The 2nd Circuit has also held that Morrison applies to both criminal and civil federal statutes. (See United States v. Vilar, 729 F.3d 62 (2d Cir. 2013).) Notwithstanding the foregoing, the DOJ and SEC have continued to take an expansive view of the FCPA’s extraterritorial provisions and construed the territorial provisions of the FCPA to only require the remotest of connections with the US. (See FCPA Resource Guide, n.3 at 13-14.) Additionally, in other cases, the SEC and DOJ have applied agency principles, such as conspiracy, to apply the FCPA to foreign entities with no connections at all to the US. Id.


IV.       Concluding Thoughts: Why FCPA Compliance Is Crucial

On November 14, 2012, the DOJ and SEC issued “A Resource Guide to the U.S. Foreign Corrupt Practices Act,” (the “FCPA Resource Guide”), a joint guidance aimed at assisting companies with FCPA compliance. While there is no “one size fits all” approach to designing or implementing an effective compliance or ethics program, the FCPA Resource Guide sets forth in detail what it calls the “hallmarks” of an effective compliance program, and it states quite clearly that implementation of such a program will contribute significantly to DOJ’s and SEC’s determination of an appropriate resolution, including potential declination of any enforcement action. 

The stakes in today’s business environment are particularly high and a bad choice about operational risk could be fatal. A robust compliance program and fully integrated ethics program can limit the damage should a violation occur. (Samuel Rubenfeld, SEC Official Touts Compliance to Limit Pharma FCPA Risk, March 3, 2015 Wall Street Journal, (last accessed July 30, 2015).) There are two critical measures that allow any company to protect and enhance its reputation in the face of a corruption incident: a demonstrable commitment from management to doing ethical business and the use of effective internal programs to detect and prevent corruption.

First, an FCPA compliance program can be a tangible means of fulfilling a company’s obligation to prevent unlawful corrupt payments. Such evidence of good business ethics can help a corporation avoid prosecution or reduce the penalty imposed. In point of fact, the DOJ and the SEC have expressly identified the existence of a corporate compliance program as a factor to be considered when deciding whether to bring charges against a company. (FCPA Resource Guide, n.3 at 52.)  In the same vein, federal sentencing guidelines in the United States provide for the imposition of lower fines on companies that have effective compliance programs in place. (id.)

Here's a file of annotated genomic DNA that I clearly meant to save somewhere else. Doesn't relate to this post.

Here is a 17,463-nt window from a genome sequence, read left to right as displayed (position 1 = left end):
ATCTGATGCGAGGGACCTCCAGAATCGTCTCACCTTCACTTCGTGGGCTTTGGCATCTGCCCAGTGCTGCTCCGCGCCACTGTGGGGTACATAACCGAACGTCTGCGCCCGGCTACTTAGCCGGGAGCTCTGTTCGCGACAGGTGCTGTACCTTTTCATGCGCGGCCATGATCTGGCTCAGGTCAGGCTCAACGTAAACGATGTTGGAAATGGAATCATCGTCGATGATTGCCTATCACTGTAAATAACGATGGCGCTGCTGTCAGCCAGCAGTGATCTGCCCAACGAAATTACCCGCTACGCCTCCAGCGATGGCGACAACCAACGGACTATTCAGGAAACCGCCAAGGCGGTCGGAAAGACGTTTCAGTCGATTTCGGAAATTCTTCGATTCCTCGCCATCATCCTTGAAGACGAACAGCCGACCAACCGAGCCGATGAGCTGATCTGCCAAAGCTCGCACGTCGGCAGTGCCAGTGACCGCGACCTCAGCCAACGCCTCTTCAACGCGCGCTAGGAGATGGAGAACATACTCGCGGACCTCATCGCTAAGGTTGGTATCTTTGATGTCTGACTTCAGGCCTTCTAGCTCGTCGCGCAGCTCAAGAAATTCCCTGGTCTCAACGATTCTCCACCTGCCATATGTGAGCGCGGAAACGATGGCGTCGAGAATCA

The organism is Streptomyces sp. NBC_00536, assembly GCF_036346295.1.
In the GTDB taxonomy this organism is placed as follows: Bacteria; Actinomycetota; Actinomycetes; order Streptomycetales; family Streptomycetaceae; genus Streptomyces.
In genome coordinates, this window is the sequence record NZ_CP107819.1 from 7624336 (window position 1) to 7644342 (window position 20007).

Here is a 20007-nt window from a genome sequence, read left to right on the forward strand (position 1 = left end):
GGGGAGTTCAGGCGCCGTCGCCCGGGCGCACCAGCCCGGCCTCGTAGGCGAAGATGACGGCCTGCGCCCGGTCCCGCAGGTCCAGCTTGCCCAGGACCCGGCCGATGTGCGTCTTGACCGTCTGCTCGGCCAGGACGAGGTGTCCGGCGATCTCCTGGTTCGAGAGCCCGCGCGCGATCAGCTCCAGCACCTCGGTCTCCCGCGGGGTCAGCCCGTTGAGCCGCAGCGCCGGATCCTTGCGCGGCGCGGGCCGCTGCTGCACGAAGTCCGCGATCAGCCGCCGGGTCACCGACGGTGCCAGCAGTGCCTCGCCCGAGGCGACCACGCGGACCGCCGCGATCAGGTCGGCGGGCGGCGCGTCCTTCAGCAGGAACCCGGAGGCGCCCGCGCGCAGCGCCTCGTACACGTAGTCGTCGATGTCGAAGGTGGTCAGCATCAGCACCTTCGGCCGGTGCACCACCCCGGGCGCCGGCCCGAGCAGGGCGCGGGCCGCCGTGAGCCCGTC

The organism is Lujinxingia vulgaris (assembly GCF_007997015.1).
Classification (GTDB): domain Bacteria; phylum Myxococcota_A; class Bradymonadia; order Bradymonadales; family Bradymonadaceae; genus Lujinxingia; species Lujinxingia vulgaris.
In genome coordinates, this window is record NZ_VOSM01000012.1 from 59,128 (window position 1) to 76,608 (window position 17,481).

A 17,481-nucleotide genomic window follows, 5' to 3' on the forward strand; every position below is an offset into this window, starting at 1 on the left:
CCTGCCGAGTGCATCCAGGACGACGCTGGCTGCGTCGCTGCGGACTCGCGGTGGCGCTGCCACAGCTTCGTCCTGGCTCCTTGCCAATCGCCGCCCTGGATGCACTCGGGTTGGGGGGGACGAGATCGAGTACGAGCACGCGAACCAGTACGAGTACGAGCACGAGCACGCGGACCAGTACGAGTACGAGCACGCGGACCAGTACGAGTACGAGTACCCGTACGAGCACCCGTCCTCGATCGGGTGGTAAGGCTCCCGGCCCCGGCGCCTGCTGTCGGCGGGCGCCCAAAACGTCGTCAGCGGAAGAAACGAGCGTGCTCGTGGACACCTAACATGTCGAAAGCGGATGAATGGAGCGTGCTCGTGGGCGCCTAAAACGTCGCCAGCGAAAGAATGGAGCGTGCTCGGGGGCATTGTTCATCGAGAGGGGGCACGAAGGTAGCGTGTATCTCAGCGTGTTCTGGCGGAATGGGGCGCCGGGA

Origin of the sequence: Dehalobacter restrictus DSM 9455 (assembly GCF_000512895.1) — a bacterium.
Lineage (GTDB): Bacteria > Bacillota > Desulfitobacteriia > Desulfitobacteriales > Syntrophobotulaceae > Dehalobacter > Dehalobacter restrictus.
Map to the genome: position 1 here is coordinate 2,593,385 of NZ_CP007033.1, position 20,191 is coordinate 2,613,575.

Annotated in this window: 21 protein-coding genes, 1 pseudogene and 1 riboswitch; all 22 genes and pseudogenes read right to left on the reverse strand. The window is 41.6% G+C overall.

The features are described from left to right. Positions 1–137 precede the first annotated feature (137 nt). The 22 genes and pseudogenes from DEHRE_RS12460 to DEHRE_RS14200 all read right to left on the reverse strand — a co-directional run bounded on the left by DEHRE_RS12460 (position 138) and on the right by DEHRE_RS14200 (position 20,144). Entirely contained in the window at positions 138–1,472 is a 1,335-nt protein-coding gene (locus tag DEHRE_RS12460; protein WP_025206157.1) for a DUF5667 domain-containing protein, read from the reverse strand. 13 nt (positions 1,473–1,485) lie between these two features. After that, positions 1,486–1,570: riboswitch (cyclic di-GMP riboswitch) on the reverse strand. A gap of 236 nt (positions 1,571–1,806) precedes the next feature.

Second, corporations and other business entities operating in the modern global economy need to tether their compliance program to an easy to understand and implementable ethics and values program. Why? There are two principal reasons for doing so: first, it is the right thing to do from a business perspective and, second, it is an essential thing to do from a legal and fiduciary perspective. A corporate culture that permits its employees to corrupt public officials ends up corrupting itself. (OECD, UNODC, The World Bank, Anti-Corruption Ethics and Compliance Handbook for Business (2013)) The threat of enforcement action or indictment against a company and/or its employees, including the Board of Directors, poses grave existential risks. (See Andrea Bonime-Blanc. The Reputation Risk Handbook: Surviving and Thriving in the Age of Hyper-Transparency. D Sustainability, 2014; and see Amy Westbrook, Enthusiastic Enforcement, Informal Legislation: The Unruly Expansion of the Foreign Corrupt Practices Act, 45 Ga. L. Rev. 489,531 (2011).)

Finally, in the event that the program is unsuccessful in preventing a corrupt payment, the existence of an adequate document trail will permit the corporation to demonstrate its best efforts to comply with the law.